But he was sure that the benefits of better health and happiness brought about by extra time spent outside by working people and school children would outweigh any of the alleged drawbacks of turning the clock hands forward in the summer months. He didn’t use the term daylight saving but used “seasonal time” which is perhaps a more accurate description. Unlike Willett, Hudson didn’t seem to pursue with his interest in seasonal time and nor did anyone else in New Zealand as far as we know, including in parliament.” (Or not until a little later.)

[1] George Hudson, “On seasonal time”, Transactions and Proceedings of the Royal Society of New Zealand, vol. 31, 1898, pp. 577-583, Royal Society of New Zealand, National Library of New Zealand, at

The Great Daylight Saving Time Controversy can be obtained from Amazon, Kobo Books, Apple iTunes or Google.




NZ: as per US



Kobo Books






Apple iTunes







Australia: and click on Angus & Robertson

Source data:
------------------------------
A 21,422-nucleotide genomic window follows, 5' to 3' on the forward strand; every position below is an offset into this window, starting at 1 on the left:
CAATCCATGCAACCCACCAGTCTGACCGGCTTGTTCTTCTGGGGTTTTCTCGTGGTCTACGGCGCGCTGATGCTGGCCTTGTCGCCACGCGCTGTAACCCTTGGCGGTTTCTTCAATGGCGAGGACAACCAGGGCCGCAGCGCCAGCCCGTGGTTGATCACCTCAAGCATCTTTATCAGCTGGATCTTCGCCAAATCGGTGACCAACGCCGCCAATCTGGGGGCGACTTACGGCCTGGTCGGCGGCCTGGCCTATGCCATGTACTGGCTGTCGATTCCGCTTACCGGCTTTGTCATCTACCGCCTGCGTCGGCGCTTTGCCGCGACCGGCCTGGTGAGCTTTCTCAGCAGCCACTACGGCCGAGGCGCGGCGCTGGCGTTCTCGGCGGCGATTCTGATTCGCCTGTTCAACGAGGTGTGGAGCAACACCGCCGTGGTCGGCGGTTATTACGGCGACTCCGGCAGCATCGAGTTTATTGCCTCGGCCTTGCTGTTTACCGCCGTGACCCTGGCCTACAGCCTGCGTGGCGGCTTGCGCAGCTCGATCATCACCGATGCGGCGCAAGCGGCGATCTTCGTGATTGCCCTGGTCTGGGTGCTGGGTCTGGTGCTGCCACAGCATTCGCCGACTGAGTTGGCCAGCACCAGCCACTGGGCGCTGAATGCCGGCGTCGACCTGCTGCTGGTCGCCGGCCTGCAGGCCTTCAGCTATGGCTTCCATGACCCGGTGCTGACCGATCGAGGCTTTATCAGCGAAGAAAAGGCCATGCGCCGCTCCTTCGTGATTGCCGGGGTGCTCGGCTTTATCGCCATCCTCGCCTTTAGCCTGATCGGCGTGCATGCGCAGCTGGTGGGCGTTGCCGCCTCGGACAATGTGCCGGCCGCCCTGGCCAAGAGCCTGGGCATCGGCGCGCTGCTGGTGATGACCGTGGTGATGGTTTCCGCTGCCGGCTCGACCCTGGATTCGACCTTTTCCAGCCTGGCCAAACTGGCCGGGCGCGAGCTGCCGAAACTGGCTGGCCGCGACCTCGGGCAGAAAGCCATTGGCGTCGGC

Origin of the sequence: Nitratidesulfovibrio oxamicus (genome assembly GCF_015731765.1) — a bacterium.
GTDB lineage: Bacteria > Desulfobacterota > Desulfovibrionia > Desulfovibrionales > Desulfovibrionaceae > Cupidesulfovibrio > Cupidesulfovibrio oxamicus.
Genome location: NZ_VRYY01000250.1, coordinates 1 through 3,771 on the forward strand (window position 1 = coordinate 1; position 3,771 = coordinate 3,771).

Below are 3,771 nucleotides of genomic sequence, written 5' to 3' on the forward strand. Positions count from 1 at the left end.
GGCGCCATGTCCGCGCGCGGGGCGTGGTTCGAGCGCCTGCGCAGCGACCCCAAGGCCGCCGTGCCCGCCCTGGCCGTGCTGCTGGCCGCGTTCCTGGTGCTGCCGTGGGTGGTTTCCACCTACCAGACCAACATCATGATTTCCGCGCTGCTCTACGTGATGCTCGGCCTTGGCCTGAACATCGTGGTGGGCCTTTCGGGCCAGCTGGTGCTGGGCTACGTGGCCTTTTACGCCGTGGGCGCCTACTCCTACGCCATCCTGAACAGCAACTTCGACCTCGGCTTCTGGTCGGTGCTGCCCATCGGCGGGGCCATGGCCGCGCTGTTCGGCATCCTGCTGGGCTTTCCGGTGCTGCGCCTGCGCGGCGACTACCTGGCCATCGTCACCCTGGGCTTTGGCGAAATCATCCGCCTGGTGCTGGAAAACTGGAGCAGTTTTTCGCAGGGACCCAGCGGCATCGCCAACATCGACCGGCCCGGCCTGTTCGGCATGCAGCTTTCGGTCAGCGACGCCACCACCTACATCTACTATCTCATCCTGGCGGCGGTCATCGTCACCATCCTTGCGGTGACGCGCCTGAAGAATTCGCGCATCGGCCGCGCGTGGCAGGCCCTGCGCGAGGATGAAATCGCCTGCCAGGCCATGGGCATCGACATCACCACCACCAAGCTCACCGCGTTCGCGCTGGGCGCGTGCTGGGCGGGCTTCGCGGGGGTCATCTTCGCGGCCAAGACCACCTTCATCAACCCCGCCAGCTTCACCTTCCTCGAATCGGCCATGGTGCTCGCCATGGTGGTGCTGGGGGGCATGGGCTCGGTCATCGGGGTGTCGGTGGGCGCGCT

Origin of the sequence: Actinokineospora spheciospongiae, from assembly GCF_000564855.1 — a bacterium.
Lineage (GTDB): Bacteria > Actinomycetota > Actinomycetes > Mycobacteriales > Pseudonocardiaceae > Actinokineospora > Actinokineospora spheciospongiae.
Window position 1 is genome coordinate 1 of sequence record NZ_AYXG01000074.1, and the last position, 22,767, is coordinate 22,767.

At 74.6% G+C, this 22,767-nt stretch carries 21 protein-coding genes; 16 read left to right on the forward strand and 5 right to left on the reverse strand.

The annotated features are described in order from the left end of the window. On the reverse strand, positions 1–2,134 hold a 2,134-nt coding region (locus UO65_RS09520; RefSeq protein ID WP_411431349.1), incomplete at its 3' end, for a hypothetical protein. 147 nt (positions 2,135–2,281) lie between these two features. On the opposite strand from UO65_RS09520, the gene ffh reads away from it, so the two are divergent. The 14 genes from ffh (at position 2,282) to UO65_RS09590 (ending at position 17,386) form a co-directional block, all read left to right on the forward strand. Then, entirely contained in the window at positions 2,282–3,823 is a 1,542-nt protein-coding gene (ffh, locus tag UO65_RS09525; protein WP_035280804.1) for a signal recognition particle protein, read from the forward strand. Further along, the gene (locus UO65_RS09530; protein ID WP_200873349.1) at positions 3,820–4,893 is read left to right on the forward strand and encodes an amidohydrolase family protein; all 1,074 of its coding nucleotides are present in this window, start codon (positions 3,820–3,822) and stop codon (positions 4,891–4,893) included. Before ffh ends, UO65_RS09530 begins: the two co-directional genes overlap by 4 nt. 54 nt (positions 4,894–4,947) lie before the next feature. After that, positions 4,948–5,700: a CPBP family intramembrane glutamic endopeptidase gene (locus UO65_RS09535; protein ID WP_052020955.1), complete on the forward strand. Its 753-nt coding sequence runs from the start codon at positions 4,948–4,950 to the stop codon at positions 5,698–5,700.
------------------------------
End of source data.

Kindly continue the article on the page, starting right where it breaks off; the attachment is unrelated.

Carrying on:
Or check out other articles and excerpts on daylight saving time at the Daylight saving time book category on this site.

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The debate over creation and evolution


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Some years ago I wrote four articles on evolution and religion for US writing site Helium now gone. Here’s the second one (link to first one at bottom) …

The debate over creation and evolution has been going on for more than 2,000 years. Creationists have held sway for most of that time. Indeed, it wasn’t always good for one’s health to have a different viewpoint. Evolutionists, hiding in the closet for centuries, suddenly got a boost in the mid 19th century with the work of Charles Darwin. But creationists were having none of that, and initiated a resurgence in creationism around the 1920s. Today, the debate rages, especially in the United States, and I hope I can make some small contribution to it.